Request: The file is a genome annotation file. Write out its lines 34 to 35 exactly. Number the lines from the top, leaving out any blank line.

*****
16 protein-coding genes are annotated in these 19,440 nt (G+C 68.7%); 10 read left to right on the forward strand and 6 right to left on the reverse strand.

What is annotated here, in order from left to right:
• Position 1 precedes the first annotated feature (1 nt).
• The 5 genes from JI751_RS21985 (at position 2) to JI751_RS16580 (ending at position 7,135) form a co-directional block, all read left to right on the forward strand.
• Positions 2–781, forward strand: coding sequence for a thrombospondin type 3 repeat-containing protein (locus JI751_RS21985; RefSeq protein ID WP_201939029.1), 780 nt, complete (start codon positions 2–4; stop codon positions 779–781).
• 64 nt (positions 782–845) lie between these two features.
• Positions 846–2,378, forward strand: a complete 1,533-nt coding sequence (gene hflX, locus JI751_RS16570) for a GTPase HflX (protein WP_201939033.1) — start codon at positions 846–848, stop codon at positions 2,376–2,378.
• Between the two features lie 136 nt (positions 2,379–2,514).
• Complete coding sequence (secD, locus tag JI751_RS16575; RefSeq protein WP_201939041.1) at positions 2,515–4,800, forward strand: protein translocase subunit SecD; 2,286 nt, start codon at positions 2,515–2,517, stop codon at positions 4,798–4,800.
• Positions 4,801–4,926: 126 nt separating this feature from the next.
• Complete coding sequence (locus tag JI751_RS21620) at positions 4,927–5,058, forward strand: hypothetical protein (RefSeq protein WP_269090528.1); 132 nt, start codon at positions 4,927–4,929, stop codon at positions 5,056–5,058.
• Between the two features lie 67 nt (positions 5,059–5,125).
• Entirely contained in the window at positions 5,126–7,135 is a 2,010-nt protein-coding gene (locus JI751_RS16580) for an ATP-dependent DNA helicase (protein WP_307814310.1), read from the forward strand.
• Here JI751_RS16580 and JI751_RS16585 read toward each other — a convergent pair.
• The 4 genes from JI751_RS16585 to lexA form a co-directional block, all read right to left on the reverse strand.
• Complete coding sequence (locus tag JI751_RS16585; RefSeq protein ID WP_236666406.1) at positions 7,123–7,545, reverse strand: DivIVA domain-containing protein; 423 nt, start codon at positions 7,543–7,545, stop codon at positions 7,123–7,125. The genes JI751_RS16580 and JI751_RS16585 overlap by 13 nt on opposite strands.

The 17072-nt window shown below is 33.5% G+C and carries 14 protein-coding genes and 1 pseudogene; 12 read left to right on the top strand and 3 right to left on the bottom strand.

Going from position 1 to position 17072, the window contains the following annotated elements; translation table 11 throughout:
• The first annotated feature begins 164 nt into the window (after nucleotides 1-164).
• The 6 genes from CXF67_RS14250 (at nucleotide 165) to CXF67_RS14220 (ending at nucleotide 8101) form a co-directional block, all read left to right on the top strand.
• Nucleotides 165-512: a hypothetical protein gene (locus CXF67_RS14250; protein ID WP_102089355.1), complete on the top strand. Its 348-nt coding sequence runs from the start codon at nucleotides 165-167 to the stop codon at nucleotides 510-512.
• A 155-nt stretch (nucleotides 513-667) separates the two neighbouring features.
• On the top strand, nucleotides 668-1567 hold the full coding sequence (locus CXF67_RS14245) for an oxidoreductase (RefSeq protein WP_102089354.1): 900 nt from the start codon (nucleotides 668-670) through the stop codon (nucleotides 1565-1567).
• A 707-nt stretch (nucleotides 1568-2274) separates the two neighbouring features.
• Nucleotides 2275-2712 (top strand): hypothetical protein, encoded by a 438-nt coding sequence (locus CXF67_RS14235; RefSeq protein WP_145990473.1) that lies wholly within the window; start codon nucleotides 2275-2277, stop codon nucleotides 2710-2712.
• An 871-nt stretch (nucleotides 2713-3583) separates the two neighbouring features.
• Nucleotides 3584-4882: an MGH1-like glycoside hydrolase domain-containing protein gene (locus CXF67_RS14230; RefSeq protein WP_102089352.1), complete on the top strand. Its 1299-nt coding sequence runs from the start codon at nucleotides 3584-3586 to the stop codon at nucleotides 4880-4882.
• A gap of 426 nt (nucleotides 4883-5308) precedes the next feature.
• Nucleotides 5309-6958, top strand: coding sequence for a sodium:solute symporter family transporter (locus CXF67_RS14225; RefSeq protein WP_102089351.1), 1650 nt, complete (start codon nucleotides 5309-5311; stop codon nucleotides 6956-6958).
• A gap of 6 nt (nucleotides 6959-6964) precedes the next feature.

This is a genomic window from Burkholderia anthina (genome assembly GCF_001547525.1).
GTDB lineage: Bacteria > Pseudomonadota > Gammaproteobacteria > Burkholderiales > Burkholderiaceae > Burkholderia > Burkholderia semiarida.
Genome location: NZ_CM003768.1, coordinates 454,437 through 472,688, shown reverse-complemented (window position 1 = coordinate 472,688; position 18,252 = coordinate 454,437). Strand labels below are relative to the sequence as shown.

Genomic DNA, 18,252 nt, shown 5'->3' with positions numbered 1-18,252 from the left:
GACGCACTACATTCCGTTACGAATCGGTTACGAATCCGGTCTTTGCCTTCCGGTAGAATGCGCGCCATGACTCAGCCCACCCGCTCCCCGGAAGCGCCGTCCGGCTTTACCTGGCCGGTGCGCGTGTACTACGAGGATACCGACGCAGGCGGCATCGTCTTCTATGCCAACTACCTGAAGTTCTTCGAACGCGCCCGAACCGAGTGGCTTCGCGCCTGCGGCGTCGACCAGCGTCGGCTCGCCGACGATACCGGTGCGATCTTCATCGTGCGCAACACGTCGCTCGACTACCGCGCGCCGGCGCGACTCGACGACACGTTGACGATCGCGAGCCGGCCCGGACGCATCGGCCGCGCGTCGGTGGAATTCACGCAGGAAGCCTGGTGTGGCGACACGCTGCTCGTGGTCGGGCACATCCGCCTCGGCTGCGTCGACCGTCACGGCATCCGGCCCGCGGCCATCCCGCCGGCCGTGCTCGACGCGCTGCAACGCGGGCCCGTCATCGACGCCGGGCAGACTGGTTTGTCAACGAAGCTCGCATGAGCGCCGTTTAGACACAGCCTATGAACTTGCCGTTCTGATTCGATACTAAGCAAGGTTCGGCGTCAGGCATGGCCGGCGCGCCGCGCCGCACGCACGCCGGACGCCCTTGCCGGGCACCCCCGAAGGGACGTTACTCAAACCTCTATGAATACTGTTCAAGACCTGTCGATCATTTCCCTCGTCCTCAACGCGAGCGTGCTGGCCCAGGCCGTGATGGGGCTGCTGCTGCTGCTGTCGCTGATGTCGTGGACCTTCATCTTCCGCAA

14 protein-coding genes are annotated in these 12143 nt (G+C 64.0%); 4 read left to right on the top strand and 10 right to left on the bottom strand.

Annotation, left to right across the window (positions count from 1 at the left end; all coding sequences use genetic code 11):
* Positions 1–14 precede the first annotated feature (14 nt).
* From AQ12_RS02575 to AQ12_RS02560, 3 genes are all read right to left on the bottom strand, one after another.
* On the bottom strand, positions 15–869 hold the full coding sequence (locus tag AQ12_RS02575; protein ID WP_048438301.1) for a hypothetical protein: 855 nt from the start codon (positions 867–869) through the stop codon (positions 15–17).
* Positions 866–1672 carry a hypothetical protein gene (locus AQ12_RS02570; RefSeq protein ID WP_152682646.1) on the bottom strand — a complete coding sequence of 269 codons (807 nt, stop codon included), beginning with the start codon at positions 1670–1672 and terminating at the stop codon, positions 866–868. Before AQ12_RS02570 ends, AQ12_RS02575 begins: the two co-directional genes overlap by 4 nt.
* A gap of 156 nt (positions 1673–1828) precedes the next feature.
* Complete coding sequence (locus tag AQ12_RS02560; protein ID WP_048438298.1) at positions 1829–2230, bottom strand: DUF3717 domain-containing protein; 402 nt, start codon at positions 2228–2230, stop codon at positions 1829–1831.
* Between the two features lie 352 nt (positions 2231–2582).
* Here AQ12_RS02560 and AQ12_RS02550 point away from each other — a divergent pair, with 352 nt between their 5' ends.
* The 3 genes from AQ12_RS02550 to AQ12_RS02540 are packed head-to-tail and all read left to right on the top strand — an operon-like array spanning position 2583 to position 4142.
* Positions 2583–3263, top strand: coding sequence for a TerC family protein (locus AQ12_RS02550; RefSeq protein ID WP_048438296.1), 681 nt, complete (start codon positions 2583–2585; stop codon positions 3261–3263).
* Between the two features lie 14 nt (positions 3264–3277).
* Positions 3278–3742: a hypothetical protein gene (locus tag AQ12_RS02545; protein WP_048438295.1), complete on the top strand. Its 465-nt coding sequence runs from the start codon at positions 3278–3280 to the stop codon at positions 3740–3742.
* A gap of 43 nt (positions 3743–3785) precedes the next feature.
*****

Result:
Genomic DNA, 18,252 nt, shown 5'->3' with positions numbered 1-18,252 from the left:
GACGCACTACATTCCGTTACGAATCGGTTACGAATCCGGTCTTTGCCTTCCGGTAGAATGCGCGCCATGACTCAGCCCACCCGCTCCCCGGAAGCGCCGTCCGGCTTTACCTGGCCGGTGCGCGTGTACTACGAGGATACCGACGCAGGCGGCATCGTCTTCTATGCCAACTACCTGAAGTTCTTCGAACGCGCCCGAACCGAGTGGCTTCGCGCCTGCGGCGTCGACCAGCGTCGGCTCGCCGACGATACCGGTGCGATCTTCATCGTGCGCAACACGTCGCTCGACTACCGCGCGCCGGCGCGACTCGACGACACGTTGACGATCGCGAGCCGGCCCGGACGCATCGGCCGCGCGTCGGTGGAATTCACGCAGGAAGCCTGGTGTGGCGACACGCTGCTCGTGGTCGGGCACATCCGCCTCGGCTGCGTCGACCGTCACGGCATCCGGCCCGCGGCCATCCCGCCGGCCGTGCTCGACGCGCTGCAACGCGGGCCCGTCATCGACGCCGGGCAGACTGGTTTGTCAACGAAGCTCGCATGAGCGCCGTTTAGACACAGCCTATGAACTTGCCGTTCTGATTCGATACTAAGCAAGGTTCGGCGTCAGGCATGGCCGGCGCGCCGCGCCGCACGCACGCCGGACGCCCTTGCCGGGCACCCCCGAAGGGACGTTACTCAAACCTCTATGAATACTGTTCAAGACCTGTCGATCATTTCCCTCGTCCTCAACGCGAGCGTGCTGGCCCAGGCCGTGATGGGGCTGCTGCTGCTGCTGTCGCTGATGTCGTGGACCTTCATCTTCCGCAA